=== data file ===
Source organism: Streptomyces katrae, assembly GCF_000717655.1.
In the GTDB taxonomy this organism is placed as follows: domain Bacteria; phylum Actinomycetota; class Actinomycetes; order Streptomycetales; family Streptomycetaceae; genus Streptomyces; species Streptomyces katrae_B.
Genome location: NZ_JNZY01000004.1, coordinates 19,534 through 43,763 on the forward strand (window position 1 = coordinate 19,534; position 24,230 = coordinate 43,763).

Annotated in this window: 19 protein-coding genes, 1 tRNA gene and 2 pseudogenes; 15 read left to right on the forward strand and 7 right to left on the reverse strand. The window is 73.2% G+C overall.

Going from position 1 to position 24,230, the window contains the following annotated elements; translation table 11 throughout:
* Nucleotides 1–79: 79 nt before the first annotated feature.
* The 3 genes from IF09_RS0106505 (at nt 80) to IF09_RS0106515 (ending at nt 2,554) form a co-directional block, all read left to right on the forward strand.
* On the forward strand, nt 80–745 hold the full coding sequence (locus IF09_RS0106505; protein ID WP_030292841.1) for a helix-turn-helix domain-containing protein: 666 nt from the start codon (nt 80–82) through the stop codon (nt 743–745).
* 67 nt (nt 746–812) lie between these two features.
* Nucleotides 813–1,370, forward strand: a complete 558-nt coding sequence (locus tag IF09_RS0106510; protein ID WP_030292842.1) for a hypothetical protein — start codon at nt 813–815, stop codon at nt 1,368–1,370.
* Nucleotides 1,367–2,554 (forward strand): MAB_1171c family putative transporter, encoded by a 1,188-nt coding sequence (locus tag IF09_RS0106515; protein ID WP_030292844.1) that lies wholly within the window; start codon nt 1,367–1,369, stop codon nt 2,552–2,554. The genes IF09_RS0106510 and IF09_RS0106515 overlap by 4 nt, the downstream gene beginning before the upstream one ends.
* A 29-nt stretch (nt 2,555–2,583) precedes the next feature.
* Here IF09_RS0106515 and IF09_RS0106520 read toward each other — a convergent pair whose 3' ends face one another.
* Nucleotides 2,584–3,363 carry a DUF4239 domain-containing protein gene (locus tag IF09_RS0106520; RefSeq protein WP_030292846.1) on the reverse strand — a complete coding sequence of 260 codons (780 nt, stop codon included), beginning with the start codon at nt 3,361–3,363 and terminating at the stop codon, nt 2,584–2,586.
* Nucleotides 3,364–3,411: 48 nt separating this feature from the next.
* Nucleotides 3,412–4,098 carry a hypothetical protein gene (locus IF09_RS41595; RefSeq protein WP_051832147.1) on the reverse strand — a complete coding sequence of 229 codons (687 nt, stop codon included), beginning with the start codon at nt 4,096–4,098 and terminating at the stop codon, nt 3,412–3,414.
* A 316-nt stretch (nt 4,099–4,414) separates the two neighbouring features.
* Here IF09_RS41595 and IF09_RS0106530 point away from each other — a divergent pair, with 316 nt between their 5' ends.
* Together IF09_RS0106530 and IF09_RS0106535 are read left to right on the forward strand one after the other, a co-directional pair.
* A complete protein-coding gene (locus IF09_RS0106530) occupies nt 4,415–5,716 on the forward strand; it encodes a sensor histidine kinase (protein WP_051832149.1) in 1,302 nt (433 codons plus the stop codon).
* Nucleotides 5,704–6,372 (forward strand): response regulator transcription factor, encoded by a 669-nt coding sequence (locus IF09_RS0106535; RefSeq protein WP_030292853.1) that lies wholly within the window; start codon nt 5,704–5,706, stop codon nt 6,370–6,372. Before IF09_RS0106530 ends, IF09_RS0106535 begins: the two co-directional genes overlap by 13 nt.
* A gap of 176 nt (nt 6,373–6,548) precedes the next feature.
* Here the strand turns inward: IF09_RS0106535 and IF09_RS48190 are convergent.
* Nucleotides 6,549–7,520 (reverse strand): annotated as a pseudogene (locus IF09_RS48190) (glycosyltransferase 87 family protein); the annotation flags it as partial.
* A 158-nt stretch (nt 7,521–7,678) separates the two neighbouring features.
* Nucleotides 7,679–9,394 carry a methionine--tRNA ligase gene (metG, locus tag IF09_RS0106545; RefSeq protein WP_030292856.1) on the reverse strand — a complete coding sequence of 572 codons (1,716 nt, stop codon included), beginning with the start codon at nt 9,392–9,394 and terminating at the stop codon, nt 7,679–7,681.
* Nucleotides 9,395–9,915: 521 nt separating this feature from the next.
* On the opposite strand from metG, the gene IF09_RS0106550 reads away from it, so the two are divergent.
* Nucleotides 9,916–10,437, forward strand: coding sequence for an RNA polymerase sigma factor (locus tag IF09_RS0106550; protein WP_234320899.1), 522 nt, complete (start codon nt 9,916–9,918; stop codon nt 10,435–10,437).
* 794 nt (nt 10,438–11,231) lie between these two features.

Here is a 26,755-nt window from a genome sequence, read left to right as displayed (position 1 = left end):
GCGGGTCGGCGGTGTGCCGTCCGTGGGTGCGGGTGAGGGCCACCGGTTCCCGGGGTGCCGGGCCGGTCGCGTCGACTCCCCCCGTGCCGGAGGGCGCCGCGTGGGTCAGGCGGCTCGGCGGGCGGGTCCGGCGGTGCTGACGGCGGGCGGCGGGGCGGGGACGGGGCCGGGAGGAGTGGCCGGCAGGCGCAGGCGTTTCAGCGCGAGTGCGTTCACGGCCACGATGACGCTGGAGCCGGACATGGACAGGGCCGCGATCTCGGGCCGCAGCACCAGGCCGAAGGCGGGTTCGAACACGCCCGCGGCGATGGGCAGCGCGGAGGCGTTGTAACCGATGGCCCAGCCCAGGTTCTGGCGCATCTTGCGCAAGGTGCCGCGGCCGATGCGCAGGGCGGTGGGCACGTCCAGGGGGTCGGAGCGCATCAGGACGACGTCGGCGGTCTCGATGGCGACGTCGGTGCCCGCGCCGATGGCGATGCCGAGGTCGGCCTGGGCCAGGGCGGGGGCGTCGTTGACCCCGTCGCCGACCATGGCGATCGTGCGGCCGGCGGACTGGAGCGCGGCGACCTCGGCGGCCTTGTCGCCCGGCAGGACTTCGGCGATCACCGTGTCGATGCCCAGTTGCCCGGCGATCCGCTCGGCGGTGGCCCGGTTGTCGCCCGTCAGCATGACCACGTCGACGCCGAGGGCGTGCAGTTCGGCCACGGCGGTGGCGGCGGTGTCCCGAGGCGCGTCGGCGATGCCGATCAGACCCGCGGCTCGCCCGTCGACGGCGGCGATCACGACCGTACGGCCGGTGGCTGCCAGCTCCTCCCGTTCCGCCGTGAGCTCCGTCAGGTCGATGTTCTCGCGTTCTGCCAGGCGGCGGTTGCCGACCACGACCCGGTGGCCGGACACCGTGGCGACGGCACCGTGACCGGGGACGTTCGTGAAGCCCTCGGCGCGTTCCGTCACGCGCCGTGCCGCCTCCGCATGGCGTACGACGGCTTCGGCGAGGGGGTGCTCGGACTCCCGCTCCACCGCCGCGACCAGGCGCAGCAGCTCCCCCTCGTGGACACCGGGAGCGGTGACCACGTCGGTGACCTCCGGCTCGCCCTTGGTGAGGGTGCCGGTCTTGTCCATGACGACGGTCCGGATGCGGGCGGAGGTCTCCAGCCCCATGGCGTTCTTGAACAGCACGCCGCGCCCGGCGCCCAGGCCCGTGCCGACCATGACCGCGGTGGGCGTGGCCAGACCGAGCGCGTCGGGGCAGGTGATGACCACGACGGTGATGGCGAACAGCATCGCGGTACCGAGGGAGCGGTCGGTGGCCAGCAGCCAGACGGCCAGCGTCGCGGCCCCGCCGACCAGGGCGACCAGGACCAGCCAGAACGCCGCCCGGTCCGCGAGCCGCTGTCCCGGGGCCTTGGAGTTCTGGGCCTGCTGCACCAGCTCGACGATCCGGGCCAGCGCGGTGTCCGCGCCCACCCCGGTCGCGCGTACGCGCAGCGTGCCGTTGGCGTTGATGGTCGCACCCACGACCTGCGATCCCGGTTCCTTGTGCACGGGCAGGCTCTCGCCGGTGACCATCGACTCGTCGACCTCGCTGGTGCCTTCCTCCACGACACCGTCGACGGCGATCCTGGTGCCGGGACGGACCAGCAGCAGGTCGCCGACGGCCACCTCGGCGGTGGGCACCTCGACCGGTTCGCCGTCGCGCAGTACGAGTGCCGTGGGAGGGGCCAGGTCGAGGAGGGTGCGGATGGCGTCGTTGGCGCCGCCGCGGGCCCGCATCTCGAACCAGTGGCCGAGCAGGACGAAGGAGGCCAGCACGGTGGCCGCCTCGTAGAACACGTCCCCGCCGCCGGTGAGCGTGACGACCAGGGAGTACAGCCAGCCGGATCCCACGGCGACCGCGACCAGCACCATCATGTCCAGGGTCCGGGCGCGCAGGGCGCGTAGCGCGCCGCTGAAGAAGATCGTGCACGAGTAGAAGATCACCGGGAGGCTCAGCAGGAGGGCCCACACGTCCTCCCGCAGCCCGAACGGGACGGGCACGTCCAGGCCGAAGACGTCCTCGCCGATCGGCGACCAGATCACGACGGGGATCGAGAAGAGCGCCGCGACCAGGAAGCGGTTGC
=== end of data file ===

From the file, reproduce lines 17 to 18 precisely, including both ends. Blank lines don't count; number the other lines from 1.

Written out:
* A 316-nt stretch (nt 4,099–4,414) separates the two neighbouring features.
* Here IF09_RS41595 and IF09_RS0106530 point away from each other — a divergent pair, with 316 nt between their 5' ends.